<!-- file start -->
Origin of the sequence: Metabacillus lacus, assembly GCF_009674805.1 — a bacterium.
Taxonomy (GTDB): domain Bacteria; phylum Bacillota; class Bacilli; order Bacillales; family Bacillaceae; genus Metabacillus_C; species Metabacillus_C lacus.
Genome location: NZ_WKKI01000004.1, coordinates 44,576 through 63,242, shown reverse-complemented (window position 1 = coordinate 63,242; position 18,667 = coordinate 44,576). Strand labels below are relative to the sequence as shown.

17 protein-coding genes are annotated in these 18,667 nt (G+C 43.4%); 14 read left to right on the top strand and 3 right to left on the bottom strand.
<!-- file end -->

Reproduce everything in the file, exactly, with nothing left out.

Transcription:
Origin of the sequence: Metabacillus lacus, assembly GCF_009674805.1 — a bacterium.
Taxonomy (GTDB): domain Bacteria; phylum Bacillota; class Bacilli; order Bacillales; family Bacillaceae; genus Metabacillus_C; species Metabacillus_C lacus.
Genome location: NZ_WKKI01000004.1, coordinates 44,576 through 63,242, shown reverse-complemented (window position 1 = coordinate 63,242; position 18,667 = coordinate 44,576). Strand labels below are relative to the sequence as shown.

17 protein-coding genes are annotated in these 18,667 nt (G+C 43.4%); 14 read left to right on the top strand and 3 right to left on the bottom strand.